When “pharma bro” Martin Shkreli spoke with Gizmodo back in September, he told us he wouldn’t spend a single day in prison. Turns out, he was wrong.
Shkreli was sentenced to seven years in prison today by US District Judge Kiyo Matsumoto at a hearing in Brooklyn, with credit for time served since he was jailed in September. Shkreli was sobbing when he told the judge that he’s “not the same person [he] once was.” Prosecutors had asked for a 15-year sentence, while his lawyers had asked for 12-18 months.
The judge said that Shkreli’s own emails call into question his claims of remorse and mentioned the time that he wrote “Fuck the feds,” while also bragging that he wouldn’t serve any real time in prison. And it wasn’t a great sign for Shkreli when his own lawyer said in court that there were times he wanted to punch Shkreli directly in the face.
Shkreli’s lawyers argued that he shouldn’t be sentenced harshly, “simply for being Martin Shkreli.” Which is now an internationally recognized way of saying that someone is being an asshole.
“I’m old enough to be his father,” Shkreli’s lawyer, Benjamin Brafman, said before the judge issued the sentence. “There are times I want to hug and hold him... times I want to punch him in the face for some of the things he’s said.”
Earlier this week, Shkreli was ordered to hand over $7.36 million in assets, including the one-of-a-kind Wu-Tang record that he purchased for $2 million, Once Upon a Time in Shaolin. Shkreli was previously found guilty on two counts of securities fraud in August of 2017 after lying to his investors.
Shkreli first became a household name when he decided to jack up the price of a life-saving HIV drug called Daraprim from $13.50 to $750 a pill in September of 2015. Throughout the ensuing controversy and trial, the now 34-year-old seemed to relish the hate that was tossed his way in the press, but he (or his lawyer) wrote an uncharacteristically deferential letter to the judge last month.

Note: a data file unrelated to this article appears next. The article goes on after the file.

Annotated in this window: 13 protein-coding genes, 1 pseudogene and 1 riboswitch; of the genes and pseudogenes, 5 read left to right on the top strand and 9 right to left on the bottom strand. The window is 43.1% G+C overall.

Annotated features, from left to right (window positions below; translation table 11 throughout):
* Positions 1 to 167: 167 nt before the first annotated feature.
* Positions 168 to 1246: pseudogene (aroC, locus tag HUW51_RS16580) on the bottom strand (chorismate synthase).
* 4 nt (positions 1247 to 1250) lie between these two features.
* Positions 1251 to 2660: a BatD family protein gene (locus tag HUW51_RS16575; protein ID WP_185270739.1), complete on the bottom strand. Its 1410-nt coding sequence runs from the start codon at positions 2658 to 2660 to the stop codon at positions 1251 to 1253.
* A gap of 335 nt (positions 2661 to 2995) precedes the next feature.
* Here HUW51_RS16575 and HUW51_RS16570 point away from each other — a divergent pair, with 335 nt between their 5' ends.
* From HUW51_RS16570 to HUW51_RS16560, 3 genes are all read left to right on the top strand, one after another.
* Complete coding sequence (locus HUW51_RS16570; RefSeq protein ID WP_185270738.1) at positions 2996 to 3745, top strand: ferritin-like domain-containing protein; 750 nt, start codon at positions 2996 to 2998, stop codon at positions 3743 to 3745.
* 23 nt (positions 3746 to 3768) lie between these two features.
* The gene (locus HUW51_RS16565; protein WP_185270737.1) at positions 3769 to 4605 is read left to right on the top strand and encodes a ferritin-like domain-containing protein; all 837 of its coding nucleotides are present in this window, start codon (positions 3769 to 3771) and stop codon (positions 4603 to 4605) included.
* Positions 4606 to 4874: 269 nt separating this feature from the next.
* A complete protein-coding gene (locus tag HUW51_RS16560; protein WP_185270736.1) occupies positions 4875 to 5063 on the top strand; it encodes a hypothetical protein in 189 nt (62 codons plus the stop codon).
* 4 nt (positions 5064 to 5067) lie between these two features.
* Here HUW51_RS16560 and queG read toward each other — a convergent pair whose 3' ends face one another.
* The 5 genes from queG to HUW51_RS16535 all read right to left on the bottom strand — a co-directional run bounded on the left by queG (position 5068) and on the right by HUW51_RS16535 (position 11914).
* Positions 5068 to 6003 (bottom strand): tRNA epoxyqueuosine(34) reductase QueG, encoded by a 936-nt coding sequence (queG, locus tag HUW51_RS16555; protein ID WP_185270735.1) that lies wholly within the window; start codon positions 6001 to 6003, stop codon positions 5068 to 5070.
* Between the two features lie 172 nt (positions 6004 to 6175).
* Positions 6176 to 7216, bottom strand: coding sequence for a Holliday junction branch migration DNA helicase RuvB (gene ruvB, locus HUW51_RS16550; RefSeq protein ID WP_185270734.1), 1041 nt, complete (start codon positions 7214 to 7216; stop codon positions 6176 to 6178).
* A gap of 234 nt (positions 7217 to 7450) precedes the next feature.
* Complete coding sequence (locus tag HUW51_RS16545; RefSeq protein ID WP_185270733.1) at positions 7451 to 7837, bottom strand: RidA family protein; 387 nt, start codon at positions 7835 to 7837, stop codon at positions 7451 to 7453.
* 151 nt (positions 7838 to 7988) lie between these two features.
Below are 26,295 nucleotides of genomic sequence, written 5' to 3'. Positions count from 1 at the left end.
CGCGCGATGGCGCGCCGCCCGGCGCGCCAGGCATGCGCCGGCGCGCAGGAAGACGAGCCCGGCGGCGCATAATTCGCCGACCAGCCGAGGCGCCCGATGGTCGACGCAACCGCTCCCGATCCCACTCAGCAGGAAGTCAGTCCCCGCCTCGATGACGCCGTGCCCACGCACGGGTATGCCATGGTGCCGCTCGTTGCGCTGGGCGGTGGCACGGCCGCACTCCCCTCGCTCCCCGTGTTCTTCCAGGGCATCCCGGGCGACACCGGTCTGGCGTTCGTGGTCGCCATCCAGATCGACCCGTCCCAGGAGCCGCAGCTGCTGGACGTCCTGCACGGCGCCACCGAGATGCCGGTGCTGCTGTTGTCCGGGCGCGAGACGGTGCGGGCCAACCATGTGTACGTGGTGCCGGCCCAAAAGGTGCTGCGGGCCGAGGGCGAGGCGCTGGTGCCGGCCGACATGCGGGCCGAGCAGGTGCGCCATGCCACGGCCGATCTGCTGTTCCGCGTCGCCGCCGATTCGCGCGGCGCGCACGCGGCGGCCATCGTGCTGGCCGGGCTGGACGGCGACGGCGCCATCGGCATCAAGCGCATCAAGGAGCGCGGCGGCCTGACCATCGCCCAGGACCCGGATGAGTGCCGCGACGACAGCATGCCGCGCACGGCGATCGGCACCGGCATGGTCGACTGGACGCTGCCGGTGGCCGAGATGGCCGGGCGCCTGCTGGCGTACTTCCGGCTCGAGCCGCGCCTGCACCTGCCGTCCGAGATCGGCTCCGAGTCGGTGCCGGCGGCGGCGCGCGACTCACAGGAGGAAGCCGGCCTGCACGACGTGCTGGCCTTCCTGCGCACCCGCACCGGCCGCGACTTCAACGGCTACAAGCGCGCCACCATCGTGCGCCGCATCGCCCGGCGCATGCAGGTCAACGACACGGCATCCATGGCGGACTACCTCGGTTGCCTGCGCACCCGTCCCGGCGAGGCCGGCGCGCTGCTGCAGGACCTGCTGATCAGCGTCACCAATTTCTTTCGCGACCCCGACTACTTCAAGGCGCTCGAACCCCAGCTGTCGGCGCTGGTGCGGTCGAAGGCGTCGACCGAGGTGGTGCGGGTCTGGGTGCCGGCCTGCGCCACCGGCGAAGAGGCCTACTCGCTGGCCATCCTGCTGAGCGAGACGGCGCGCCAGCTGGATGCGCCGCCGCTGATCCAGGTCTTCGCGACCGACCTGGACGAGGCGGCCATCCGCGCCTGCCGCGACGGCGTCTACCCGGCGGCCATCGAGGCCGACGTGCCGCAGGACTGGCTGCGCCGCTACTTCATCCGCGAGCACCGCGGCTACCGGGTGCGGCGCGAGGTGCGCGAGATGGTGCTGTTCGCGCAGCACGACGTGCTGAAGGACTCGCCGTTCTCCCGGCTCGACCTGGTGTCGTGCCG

The former CEO of Turing Pharmaceuticals has been in jail since September, when Judge Matsumoto revoked Shrkeli’s bail for offering a $5,000 bounty for some of Hillary Clinton’s hair on Facebook. He later called the post “satire” before taking down the post entirely. Neither kept him free.
“I have learned a very painful lesson,” Shkreli wrote in his February letter to the judge. “Never again will I prevaricate or omit or mislead—intentionally or not.”
“There are ways to communicate which eliminate the possibility of doubt and alternative interpretations of fact. I take responsibility for the fact that I used to behave and communicate in this way,” he continued. “It was wrong. I was a fool. I should have known better.”
But prosecutors weren’t buying it.
“Shkreli uses the letter to shift blame for his actions elsewhere—to his victims, to the government, to others he has encountered on social media, and to ‘demons who haunted me,’” the prosecutors argued in asking for a 15-year sentence. “Not once does Shkreli acknowledge that he lied to investors and committed fraud.”
Shkreli was never convicted of anything related to his disgusting business of price gouging, but instead was convicted of unrelated charges. He defrauded investors in two hedge funds that he operated and also lied about a company he founded in 2011 called Retrophin to keep its stock price artificially inflated.
While the judge emphasized that it was Shkreli’s crimes, not his outside conduct, that resulted in his sentence, it seems impossible that behavior like the Clinton hair bounty did not influence the severity of his punishment.
Earlier this week, prosecutors told the court it should “consider Shkreli’s reprehensible conduct towards members of the public” when deciding his sentence, noting that his “inability to acknowledge that his actions constituted crimes, coupled with his other disdain for the criminal justice system (which has only escalated since his conviction), demonstrate that Shkreli is likely to commit similar crimes in the future.”
“Our sentencing submission could have been a lot worse,” prosecutors told the judge today when defending the call for as much as 15 years. “We didn’t go through years of tweets that we could have.”
So what will Shkreli do in prison? He told Gizmodo back in September that if he did go to prison he’d brush up on his reading and that he’d still be able to “make paper” from the inside. It’s unclear if Shkreli, who Judge Matsumoto said has a net worth of $27 million, still plans to “make paper” while serving his sentence. Maybe the prison has a DIY papyrus class.